Border-Gavaskar Trophy: A look back at three unsung heroes

Allan Border and Sunil Gavaskar.
Allan Border and Sunil Gavaskar.

Opening the batting in a Test match is indeed a difficult job. The pacers would be quite fresh and would be raring to have a crack at the batsmen. The opening batsmen will have an arduous task of negotiating swing and bounce. They need to survive the opening bursts from the pacers and lay a solid platform for the middle order batsmen.

The Indians have toured Australia eleven times, excluding the current one. But they have not managed to win even a single Test series in Australia. One of the main reasons why the Aussies are successful against the Indians at their own backyard is because of the valuable contributions made by their openers.

The Aussies have the policy of picking players based on their current form. They do not look at the longevity of a player’s International career.

After 2004, India toured Australia in 2007, 2011 and 2014. On each of those occasions, the Australian selection panel had picked a new opening batsman in Tests. Though each one of them had only a short stint in their International career, they had a very successful tour against the Indians and played an important role in ensuring that the Aussies had won the Series. Let us delve into the performances made by each of the three openers.

1) Phil Jaques (2007-2008 Border Gavaskar Test series)

Australia had won the 4 match Test series 2-1.

Phil Jaques in action.
Phil Jaques in action.

A left-handed batsman, Phil Jaques was a member of the Australian team, during the 2007-2008 Test series. He acted as an ideal foil for Matthew Hayden and made useful contributions in that series.

He was sublime in his technique and scored mainly through square of the wicket on both sides. He did not allow the young, inexperienced Ishant Sharma to settle down and was particularly severe against RP Singh whenever he was offered the slightest of width.

Throughout the series, he made useful contributions and he did not show any signs of nervousness while batting. His calm and composed approach made it easier for Hayden to play his natural game.

International career record

Matches:11 , Innings:19, Runs:902, Average:47.47

2007-08 Border Gavaskar Test series

Matches:4, Innings:7, Runs:243, Average:34.71

2) Ed Cowan (2011-2012 Border Gavaskar Test series)

Australia had the 4 match won the Test series 4-0.

Ed Cowan, punching down one through mid off.
Ed Cowan, punching down one through mid off.

Another left-handed batsman, Ed Cowan was a regular feature in the Australian domestic side. Cowan hit a purple patch in the second half of 2011, where he went on to make four consecutive first-class hundreds before India’s tour to Australia.

While the regular opener Shane Watson was injured, Cowan’s national call-up was only a matter of time and he sealed it up with a century against the Indians in the practice match.

He made his debut at the boxing day Test against the Indians and scored a brilliant half-century (68). Cowan’s robust technique and solidity complemented David Warner’s aggressive style of batting and the pair tasted success throughout the series against India.

His inclusion into the Aussie line up was a welcome change as there was no regular established opener at that time.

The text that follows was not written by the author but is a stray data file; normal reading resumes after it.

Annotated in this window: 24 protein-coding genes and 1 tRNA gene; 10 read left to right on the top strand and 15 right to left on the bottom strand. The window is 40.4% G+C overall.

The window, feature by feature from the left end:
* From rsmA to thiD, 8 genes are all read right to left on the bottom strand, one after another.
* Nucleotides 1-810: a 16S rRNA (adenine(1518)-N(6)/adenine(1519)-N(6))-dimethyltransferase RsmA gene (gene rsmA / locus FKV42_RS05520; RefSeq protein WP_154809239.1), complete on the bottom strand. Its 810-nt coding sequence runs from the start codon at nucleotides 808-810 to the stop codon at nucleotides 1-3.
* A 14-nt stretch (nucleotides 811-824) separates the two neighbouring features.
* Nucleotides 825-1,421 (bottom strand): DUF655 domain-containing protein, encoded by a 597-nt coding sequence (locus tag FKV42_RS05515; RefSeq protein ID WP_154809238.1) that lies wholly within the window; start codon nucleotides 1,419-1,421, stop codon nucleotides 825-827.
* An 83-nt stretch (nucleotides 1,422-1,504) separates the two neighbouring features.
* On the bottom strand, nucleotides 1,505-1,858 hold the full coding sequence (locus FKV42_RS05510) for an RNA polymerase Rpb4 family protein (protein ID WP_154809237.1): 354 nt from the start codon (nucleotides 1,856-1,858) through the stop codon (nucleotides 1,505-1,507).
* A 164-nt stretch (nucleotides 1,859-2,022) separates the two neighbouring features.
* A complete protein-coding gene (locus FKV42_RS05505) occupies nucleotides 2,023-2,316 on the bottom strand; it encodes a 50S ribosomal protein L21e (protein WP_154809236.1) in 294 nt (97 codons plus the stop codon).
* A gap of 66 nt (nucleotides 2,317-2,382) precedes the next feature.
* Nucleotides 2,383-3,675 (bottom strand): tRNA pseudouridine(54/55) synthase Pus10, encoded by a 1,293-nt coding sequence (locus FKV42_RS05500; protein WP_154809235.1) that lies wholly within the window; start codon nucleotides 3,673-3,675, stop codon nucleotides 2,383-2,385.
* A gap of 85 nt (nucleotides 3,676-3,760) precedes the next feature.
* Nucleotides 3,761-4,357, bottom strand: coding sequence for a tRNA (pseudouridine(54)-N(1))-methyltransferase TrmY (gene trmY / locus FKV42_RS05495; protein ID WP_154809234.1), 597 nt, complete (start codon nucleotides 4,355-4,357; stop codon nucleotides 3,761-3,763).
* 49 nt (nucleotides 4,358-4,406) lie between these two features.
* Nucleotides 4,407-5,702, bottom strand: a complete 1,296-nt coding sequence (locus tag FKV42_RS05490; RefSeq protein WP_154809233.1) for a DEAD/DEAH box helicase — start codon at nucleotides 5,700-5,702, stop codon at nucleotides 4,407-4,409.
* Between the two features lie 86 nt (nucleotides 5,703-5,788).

International Test career

Matches:18, Innings:32, Runs:1001, Average:31.28

2011-2012 Border Gavaskar Test series

Matches:4, Innings:6, Runs:206, Average:34.33

3) Chris Rogers (2014-15 Border Gavaskar Test series)

Australia had won the 4 match Test series 2-0.

Chris Rogers had an excellent tour against the Indians.
Chris Rogers had an excellent tour against the Indians.

At the end of 2014, the Australians were having multiple challenges. They were emotionally shattered because of the tragic death of Phil Hughes. Moreover, due to the retirement of Ricky Ponting and Mike Hussey, the Australian team was in desperate need for an experienced batsman.

It was at that point, selectors picked Chris Rogers for an all-important India Test series. Making a comeback at the age of 35 is never an easy task. However, he did not disappoint them.

Rogers had an excellent series, scoring 6 fifties in 8 innings. He was a typical Test opening batsman. He did not have any eye-catching or flashy strokes, but he used to torment the Indians bowlers through his patience and willingness to grind it out.

He cut and pulled Mohammed Shami with ease and swept Karan Sharma with surgical precision. Throughout the series, he along with David Warner ensured that Indians did not make any early breakthroughs.

Many cricket fans may find it hard to believe that Rogers was suffering from short-sightedness and colour blindness. But when he was out in the middle, he watched the ball like a hawk.

Although Virat Kohli and Steve Smith made headlines in that series, it was Chris Rogers who was definitely the ‘undisputed best opener’ having finished the series with an impressive average of 52.12.

International Test career

Matches:25, Innings:48, Runs:2015, Average:42.87

2014-15 Border Gavaskar Test series

Matches:4, Innings:8, Runs:417, Average:52.12

These three opening batsmen were definitely the ‘unsung heroes’ of the Australian cricket team against India. They delivered consistent performances and denied India a series victory. Even in this tour, the Australian selection panel have drafted in Marcus Harris as an opener and he is doing a fine job at the moment.

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Edited by Kumud Ranjan
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